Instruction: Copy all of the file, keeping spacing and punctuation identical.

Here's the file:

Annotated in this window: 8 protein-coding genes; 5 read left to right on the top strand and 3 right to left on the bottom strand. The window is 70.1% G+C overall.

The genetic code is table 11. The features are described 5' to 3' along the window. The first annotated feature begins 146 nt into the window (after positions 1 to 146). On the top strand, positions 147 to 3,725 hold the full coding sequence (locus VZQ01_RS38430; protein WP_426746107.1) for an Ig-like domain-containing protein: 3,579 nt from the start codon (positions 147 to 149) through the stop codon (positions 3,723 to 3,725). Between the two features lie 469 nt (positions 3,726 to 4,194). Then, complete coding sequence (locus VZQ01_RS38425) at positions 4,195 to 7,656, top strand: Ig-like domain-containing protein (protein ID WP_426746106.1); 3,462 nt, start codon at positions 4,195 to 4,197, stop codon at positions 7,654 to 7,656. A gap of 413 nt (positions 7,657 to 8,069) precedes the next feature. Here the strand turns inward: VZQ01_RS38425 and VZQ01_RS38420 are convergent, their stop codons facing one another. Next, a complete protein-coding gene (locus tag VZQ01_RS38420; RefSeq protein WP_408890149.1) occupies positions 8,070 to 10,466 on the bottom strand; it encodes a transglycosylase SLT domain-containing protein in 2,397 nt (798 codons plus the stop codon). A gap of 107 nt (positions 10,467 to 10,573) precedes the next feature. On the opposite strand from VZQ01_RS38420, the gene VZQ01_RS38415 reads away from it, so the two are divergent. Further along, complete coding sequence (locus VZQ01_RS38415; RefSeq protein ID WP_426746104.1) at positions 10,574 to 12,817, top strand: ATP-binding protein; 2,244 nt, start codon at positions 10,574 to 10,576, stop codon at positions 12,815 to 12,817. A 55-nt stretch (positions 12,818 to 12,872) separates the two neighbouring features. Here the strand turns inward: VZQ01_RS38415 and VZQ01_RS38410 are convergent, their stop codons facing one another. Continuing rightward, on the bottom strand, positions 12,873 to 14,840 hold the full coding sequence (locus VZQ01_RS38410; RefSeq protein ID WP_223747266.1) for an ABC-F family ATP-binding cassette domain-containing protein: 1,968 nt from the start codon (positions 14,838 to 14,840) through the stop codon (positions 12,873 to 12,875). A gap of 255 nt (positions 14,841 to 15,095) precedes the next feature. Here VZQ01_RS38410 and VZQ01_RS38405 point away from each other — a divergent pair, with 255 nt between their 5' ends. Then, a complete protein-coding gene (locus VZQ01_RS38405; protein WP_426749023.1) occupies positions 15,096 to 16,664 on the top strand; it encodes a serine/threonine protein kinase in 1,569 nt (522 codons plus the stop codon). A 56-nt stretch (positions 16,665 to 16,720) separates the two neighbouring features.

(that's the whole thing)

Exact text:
Annotated in this window: 8 protein-coding genes; 5 read left to right on the top strand and 3 right to left on the bottom strand. The window is 70.1% G+C overall.

The genetic code is table 11. The features are described 5' to 3' along the window. The first annotated feature begins 146 nt into the window (after positions 1 to 146). On the top strand, positions 147 to 3,725 hold the full coding sequence (locus VZQ01_RS38430; protein WP_426746107.1) for an Ig-like domain-containing protein: 3,579 nt from the start codon (positions 147 to 149) through the stop codon (positions 3,723 to 3,725). Between the two features lie 469 nt (positions 3,726 to 4,194). Then, complete coding sequence (locus VZQ01_RS38425) at positions 4,195 to 7,656, top strand: Ig-like domain-containing protein (protein ID WP_426746106.1); 3,462 nt, start codon at positions 4,195 to 4,197, stop codon at positions 7,654 to 7,656. A gap of 413 nt (positions 7,657 to 8,069) precedes the next feature. Here the strand turns inward: VZQ01_RS38425 and VZQ01_RS38420 are convergent, their stop codons facing one another. Next, a complete protein-coding gene (locus tag VZQ01_RS38420; RefSeq protein WP_408890149.1) occupies positions 8,070 to 10,466 on the bottom strand; it encodes a transglycosylase SLT domain-containing protein in 2,397 nt (798 codons plus the stop codon). A gap of 107 nt (positions 10,467 to 10,573) precedes the next feature. On the opposite strand from VZQ01_RS38420, the gene VZQ01_RS38415 reads away from it, so the two are divergent. Further along, complete coding sequence (locus VZQ01_RS38415; RefSeq protein ID WP_426746104.1) at positions 10,574 to 12,817, top strand: ATP-binding protein; 2,244 nt, start codon at positions 10,574 to 10,576, stop codon at positions 12,815 to 12,817. A 55-nt stretch (positions 12,818 to 12,872) separates the two neighbouring features. Here the strand turns inward: VZQ01_RS38415 and VZQ01_RS38410 are convergent, their stop codons facing one another. Continuing rightward, on the bottom strand, positions 12,873 to 14,840 hold the full coding sequence (locus VZQ01_RS38410; RefSeq protein ID WP_223747266.1) for an ABC-F family ATP-binding cassette domain-containing protein: 1,968 nt from the start codon (positions 14,838 to 14,840) through the stop codon (positions 12,873 to 12,875). A gap of 255 nt (positions 14,841 to 15,095) precedes the next feature. Here VZQ01_RS38410 and VZQ01_RS38405 point away from each other — a divergent pair, with 255 nt between their 5' ends. Then, a complete protein-coding gene (locus VZQ01_RS38405; protein WP_426749023.1) occupies positions 15,096 to 16,664 on the top strand; it encodes a serine/threonine protein kinase in 1,569 nt (522 codons plus the stop codon). A 56-nt stretch (positions 16,665 to 16,720) separates the two neighbouring features.